(her) beautiful eyes are clear-set.

         — Ode 57, tr. Diana Shuheng Zhang

Shǒu rú róu tí
fū rú níng zhī
lǐng rú qiú qí
chǐ rú hù xī
qín shǒu é méi
qiǎo xiào qiàn xī
měi mù pàn xī.
      —— Wèi fēng·shuòrén

 —— 衛風·碩人

When I first read this poem half a century ago, I was stunned — and have been charmed by it ever since.  Now I wish that there were a talented artist who could draw a picture of this eminent beauty from the "Airs of Wei" in the Poetry Classic!

As a side-note, there's a famous mountain called Éméi shān 峨眉山 in Sichuan.  Here the character for the "é" syllable has a mountain radical.

峨眉 derives from the word 蛾眉 (éméi, “the feathery feelers of a moth”), so named because the peaks of Mount Emei do in fact resemble the feelers of a moth (see pictures). The “insect” radical () on the left side of the first character was later replaced with the “mountain” radical (). Thus, eventually became , so as to denote the mountain. The “mountain” radical can be optionally added to the second character . Both 峨嵋 and 峨眉 have been used through the centuries. simply means “mountain”.

(source, with pictures of the moth-eyebrow peaks and the antennae of a moth that do indeed resemble the gently arched eyebrows of a beautiful woman)

Poetic conceits travel far.


Selected readings


  1. Victor Mair said,

    February 8, 2022 @ 9:40 am

    The Third Day of the Moon

    Images — here and here

    Seasonal effects and some other metaphors

  2. KeithB said,

    February 8, 2022 @ 4:25 pm

    Sounds like she belongs in OVO:

  3. wanda said,

    February 9, 2022 @ 12:52 am

    Does anyone have a good picture of the "eyebrow markings" of the silk moth? I've been zooming in on the pic below. I see the big fuzzy antennae but I can't see any markings around the eyes?

  4. Benjamin E. Orsatti said,

    February 9, 2022 @ 8:29 am

    I told my wife what I remembered from the poem — I told her that her skin reminded me of congealed lard, and that her neck was like unicorn larva. She wasn't swept off her feet. Truly, tradittore — tradottore.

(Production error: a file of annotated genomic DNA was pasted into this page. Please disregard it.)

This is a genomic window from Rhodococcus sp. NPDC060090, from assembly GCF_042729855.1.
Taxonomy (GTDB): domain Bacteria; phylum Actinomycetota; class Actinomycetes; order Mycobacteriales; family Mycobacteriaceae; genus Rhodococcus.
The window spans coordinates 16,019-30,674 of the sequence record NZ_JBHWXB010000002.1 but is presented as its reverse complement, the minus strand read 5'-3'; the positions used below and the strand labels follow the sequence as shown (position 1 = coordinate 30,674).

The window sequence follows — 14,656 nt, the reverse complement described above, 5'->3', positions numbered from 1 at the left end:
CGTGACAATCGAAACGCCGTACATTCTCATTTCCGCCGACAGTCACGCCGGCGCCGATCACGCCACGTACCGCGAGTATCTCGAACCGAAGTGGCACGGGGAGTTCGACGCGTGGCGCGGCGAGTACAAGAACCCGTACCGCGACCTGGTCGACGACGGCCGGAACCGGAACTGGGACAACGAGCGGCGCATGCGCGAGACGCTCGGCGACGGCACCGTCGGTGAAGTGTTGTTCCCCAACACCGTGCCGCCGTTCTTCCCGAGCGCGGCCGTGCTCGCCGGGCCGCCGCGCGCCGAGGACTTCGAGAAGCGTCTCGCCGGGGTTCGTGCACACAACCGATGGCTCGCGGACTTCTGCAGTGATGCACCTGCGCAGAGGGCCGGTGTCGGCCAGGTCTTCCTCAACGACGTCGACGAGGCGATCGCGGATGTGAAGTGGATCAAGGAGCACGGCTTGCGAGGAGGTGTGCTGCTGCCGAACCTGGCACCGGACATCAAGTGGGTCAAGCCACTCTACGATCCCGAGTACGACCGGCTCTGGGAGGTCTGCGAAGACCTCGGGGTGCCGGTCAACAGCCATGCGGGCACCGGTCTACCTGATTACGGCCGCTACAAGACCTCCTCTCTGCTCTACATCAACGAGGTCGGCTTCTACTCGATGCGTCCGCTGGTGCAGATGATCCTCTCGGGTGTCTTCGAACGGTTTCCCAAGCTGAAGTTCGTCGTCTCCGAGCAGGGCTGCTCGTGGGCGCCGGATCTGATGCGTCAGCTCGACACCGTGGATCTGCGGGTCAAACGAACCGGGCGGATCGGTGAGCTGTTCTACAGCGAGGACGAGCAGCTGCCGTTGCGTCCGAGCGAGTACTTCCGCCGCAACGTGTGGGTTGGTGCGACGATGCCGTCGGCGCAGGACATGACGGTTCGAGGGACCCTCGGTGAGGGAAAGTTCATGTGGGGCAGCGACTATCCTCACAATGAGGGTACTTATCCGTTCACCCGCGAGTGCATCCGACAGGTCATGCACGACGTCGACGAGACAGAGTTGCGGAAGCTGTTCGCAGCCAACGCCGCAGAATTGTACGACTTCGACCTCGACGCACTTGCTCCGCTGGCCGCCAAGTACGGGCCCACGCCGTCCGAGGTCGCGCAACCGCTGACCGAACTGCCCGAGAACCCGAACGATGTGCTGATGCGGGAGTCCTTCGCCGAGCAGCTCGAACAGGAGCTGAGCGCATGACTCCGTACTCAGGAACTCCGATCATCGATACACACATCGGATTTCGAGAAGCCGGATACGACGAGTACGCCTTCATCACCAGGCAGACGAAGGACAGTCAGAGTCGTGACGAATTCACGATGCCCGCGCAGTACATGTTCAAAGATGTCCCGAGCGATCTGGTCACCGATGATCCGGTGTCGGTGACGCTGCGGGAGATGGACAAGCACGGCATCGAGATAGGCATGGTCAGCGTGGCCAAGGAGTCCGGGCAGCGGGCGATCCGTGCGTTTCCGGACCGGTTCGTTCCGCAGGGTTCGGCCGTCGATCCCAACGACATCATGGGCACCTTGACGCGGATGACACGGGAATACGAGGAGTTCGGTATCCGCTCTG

5. Victor Mair said,

    February 9, 2022 @ 9:26 am


    Thank you for that magnificent photograph of the moth antennae looking like beautiful, arching eyebrows.

    See also the embedded source link in the last, parenthetical paragraph of the original post.

  6. wanda said,

    February 9, 2022 @ 9:48 am

    @Victor: I see. I think I was thrown off by the quote, "Also wrongly explained as referring to the small curved antennæ of the silkworm moth". So, it isn't wrongly explained at all?

  7. Victor Mair said,

    February 9, 2022 @ 12:07 pm

    Yes, Wanda, that was Giles' mistake.

  8. Doctor Science said,

    February 9, 2022 @ 1:56 pm

    What does it mean to say her forehead was "cicada-like"? Is it evoking something about the physical appearance of the insect, or does refer to a metaphoric meaning as aristocratic & pure-minded?

    All of these metaphors are about appearance, it seems. I only recently realized that many of the metaphors in the Song of Songs evoke an animal's *behavior*, more than static appearance (4:1):

    Your eyes are like doves
    Behind your veil.
    Your hair is like a flock of goats
    Streaming down Mount Gilead.

    Her eyes are like doves because they flutter. Her hair is like a flock of goats because it's springy and bouncy.

  9. wanda said,

    February 10, 2022 @ 10:48 am

    @Doctor Science: maybe they mean it's high, smooth, and shiny?

  10. Terry Hunt said,

    February 12, 2022 @ 4:02 pm

    To raise an entomological point, it might be worth noting that the picture linked by Wanda is clearly that of a male silk moth. In most moth species (silk and otherwise), males have much more prominent antennae than females, with the latter's being smaller and more delicate, though still plainly visible.

    The biological reason for this is that in most moth species the males actively seek out the more sedentary females (which in a few species are actually wingless) by following the scent of pheromones that the females emit. For this they use their antennae, which are extraordinarily sensitive to even a few molecules wafted miles on the breeze.

    To people who practiced sericulture, the greater delicacy of the female silk moth's antennae would be a familiar fact, which might have a bearing on ety- (rather than ento-) mological references to them.

  11. Terry Hunt said,

    February 12, 2022 @ 4:04 pm

    Apologies for messing up the italics closure on my previous post. I wish this blog engine had a preview function.